• There is a Computer Aided Innovation (CAI) software package on the market today, arguably the leader in corporate innovation tools, that is extremely expensive in comparison to other tools, and yet still does not meet the needs of the majority of corporate innovation managers from the standpoint of users by being easy to use by all of the engineers in a company.  The software itself creates its own barrier to adoption and acceptance.

All of these issues make the challenge of being a corporate innovator or manager overwhelming with all of this competing and contradictory information and makes the job of being an engineer applying systematic innovation methods even harder to overcome through all of these barriers to adoption and acceptance.

It is from the research, experience and application in the corporate environment by the author that will provide corporate innovation program managers and engineers a better more effective approach to utilizing systematic innovation tools and innovating itself without being constrained by these limitations and issues.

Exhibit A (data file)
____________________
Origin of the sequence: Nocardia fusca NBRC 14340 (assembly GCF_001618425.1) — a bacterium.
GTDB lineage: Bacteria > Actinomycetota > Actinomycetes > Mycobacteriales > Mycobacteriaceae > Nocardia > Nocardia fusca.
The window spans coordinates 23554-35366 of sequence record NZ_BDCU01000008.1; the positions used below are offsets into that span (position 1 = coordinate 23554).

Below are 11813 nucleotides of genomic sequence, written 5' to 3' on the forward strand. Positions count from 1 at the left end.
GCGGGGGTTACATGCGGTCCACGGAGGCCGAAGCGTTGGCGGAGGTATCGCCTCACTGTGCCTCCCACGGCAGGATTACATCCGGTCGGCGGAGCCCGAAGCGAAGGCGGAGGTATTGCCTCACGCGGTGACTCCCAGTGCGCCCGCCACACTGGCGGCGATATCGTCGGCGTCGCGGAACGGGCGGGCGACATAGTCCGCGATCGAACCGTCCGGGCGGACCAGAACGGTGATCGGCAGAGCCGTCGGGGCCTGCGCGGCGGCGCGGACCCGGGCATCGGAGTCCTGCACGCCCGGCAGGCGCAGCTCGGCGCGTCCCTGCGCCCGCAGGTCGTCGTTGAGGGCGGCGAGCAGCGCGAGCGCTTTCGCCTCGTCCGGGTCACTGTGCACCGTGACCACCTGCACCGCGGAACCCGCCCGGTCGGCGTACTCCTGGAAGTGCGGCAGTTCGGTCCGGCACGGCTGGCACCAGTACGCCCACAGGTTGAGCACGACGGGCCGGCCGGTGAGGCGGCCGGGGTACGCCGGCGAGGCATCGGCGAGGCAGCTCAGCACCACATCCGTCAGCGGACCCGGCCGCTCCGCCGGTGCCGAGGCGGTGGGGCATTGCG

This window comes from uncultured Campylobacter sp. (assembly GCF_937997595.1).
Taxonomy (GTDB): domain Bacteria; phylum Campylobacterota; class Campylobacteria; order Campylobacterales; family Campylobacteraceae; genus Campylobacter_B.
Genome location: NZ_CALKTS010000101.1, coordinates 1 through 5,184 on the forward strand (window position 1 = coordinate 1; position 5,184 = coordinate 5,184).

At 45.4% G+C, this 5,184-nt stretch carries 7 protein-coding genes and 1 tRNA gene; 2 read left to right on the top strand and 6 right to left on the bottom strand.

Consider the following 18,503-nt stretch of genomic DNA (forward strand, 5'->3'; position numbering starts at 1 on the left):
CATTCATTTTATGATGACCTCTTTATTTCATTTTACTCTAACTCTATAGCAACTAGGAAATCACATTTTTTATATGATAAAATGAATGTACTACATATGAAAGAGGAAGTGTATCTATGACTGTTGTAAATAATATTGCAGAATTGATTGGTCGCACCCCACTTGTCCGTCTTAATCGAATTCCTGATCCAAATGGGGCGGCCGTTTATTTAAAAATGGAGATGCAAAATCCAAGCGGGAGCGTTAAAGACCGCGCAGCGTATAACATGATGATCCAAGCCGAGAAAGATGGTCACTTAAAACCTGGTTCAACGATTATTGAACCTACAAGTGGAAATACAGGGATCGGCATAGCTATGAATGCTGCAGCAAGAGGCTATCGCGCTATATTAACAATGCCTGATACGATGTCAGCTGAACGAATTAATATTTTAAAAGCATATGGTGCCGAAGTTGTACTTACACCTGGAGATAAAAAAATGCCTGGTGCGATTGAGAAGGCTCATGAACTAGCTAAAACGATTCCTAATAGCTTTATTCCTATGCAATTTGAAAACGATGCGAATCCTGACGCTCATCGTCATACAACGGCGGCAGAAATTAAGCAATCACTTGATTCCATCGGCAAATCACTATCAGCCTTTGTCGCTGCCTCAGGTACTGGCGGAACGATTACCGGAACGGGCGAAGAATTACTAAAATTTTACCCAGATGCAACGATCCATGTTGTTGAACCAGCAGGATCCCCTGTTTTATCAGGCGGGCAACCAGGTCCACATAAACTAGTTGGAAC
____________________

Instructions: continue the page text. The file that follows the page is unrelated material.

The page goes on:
Inside TRIZ

Quantifying the TRIZ Levels of Invention

Inside TRIZ

 

navneet bhushanQuantifying the TRIZ Levels of Invention

A tool to estimate the strength and life of a Patent

TRIZ (Theory of Inventive Problem Solving) classifies inventions into five novelty levels. At level 1 are slight modifications of the existing systems.  At level 2 are those inventions that resolve a system conflict or contradiction using usually inventive solution or inventive principle used to solve similar problems in other systems.    At level 3, the inventions change one subsystem or resolve the system conflicts in a fundamental way. At level 4, the invention gives birth to new systems using interdisciplinary approaches. The level 5 inventions are closer to a recently discovered scientific phenomenon. See article for a complete discussion.

 

 

TRIZ Features

Alexander Selutsky

TRIZ Feature

Alexander Selyutsky - a key figure in the history of TRIZ!

Alexander Selyutsky